Facebook offered assurances Monday that the social media site is removing some posts and so-called tribute pages related to the Sandy Hook Elementary School shooting over concerns they're being used to exploit the tragedy.
Facebook offered assurances Monday that the social media site is removing some posts and so-called tribute pages related to the Sandy Hook Elementary School shooting over concerns they’re being used to exploit the tragedy.
Echoing complaints already brought by some Sandy Hook families and state officials, Connecticut’s two U.S. senators, Richard Blumenthal and Chris Murphy, and U.S. Rep. Elizabeth Esty requested the removal of offending pages in a letter to Facebook chief executive Mark Zuckerberg Monday morning.
The lawmakers said some pages purportedly set up to honor the victims of the Dec. 14 shooting in Newtown have been used to exploit or harass the victims’ families and could be used as vehicles for financial fraud. State Attorney General George Jepsen said his office raised similar concerns with Facebook over the weekend.
Jodi Seth, a Facebook spokesperson, said in a statement that the company has been working closely since December with Jepsen’s office, the families and their representatives to respond quickly to concerns with dedicated staff handling complaints over Sandy Hook pages.
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Seth said Facebook wants to respond quickly “while also recognizing that people across the country want to express grief for a terrible national tragedy.”
“We will continue to be vigilant,” Seth said in a statement.
Some of those contain postings from conspiracy theorists who claim the shootings were staged, and that Soto and others were actors.
“Certainly there have been many, too many, of these pages that are intimidating or harassing or exploitive,” U.S. Sen. Richard Blumenthal said. “I’m pleased that Facebook has responded positively.”
The lawmakers said Facebook also had received complaints from Soto’s family and the family of Kaitlin Roig, a first-grade teacher who survived the shooting and has been credited with saving the lives of her students by locking the class in a small bathroom and barricading the door.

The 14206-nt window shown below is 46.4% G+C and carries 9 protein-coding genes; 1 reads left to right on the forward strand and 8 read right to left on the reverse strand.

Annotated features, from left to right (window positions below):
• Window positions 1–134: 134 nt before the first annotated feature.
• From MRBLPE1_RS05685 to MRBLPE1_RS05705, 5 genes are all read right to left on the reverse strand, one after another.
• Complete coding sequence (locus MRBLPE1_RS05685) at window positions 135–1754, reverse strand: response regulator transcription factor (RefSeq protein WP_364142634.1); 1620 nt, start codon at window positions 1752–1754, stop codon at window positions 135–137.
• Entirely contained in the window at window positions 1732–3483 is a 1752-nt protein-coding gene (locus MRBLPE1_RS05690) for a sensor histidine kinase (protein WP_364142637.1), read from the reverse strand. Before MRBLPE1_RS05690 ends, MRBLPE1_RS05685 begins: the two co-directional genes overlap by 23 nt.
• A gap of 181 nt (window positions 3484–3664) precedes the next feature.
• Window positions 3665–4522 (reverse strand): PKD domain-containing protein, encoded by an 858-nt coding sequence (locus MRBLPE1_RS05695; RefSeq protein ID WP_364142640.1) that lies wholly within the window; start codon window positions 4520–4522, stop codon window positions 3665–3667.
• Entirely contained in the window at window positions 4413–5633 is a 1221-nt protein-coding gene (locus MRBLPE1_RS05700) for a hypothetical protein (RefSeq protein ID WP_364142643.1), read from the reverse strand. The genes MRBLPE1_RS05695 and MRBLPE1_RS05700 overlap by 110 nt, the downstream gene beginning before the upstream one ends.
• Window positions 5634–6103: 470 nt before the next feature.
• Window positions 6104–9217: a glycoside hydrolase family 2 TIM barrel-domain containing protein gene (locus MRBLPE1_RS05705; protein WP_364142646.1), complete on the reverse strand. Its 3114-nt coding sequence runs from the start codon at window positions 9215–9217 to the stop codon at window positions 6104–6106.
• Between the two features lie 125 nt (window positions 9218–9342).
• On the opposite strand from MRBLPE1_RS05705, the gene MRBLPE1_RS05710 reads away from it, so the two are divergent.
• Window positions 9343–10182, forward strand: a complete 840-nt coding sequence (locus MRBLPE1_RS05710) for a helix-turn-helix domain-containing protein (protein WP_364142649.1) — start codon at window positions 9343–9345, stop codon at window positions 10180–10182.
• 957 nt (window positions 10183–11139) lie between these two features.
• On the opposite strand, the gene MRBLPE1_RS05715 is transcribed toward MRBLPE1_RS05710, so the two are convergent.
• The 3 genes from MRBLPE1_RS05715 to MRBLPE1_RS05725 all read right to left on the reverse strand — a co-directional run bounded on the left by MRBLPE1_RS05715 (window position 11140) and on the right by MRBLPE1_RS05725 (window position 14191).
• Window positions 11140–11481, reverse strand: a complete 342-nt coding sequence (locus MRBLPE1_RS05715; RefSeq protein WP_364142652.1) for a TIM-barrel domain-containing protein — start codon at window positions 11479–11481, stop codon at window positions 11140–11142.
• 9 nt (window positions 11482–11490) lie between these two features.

A Facebook page titled “Kaitlin Roig is a Hero” contains numerous well-wishes but also prompted abusive posts, such as one that reads, “Congratulations Kaitlin or whatever your name is.. Now you’re famous and got to meet the `President.’ You ought to be ashamed of yourself.”
That post was still on the page Monday afternoon.
Jepsen said his office spoke with Facebook officials about the problem on Saturday and the site promised to continue to work with his office to remove postings designed to harass or intimidate the victims or their families.
“Facebook also will treat pages being used unlawfully to solicit donations in the names of the Newtown victims similarly,” Jepsen said.
There has been one fraud arrest already connected to a Sandy Hook Facebook posting.
Nouel Alba, a 37-year-old New York City woman, is accused of using her Facebook account, telephone calls and text messages to seek donations for what she called a “funeral fund.” She allegedly told one donor that she had to enter the scene of the mass shooting in Newtown to identify her nephew, according to the criminal complaint. Jury selection in her trial has been scheduled for March.
Blumenthal said they are not asking that all Sandy Hook-related tribute or donation pages be removed, just the ones that are not authorized by the families.
“Facebook needs to follow its own rules, and enforce those rules,” Blumenthal said.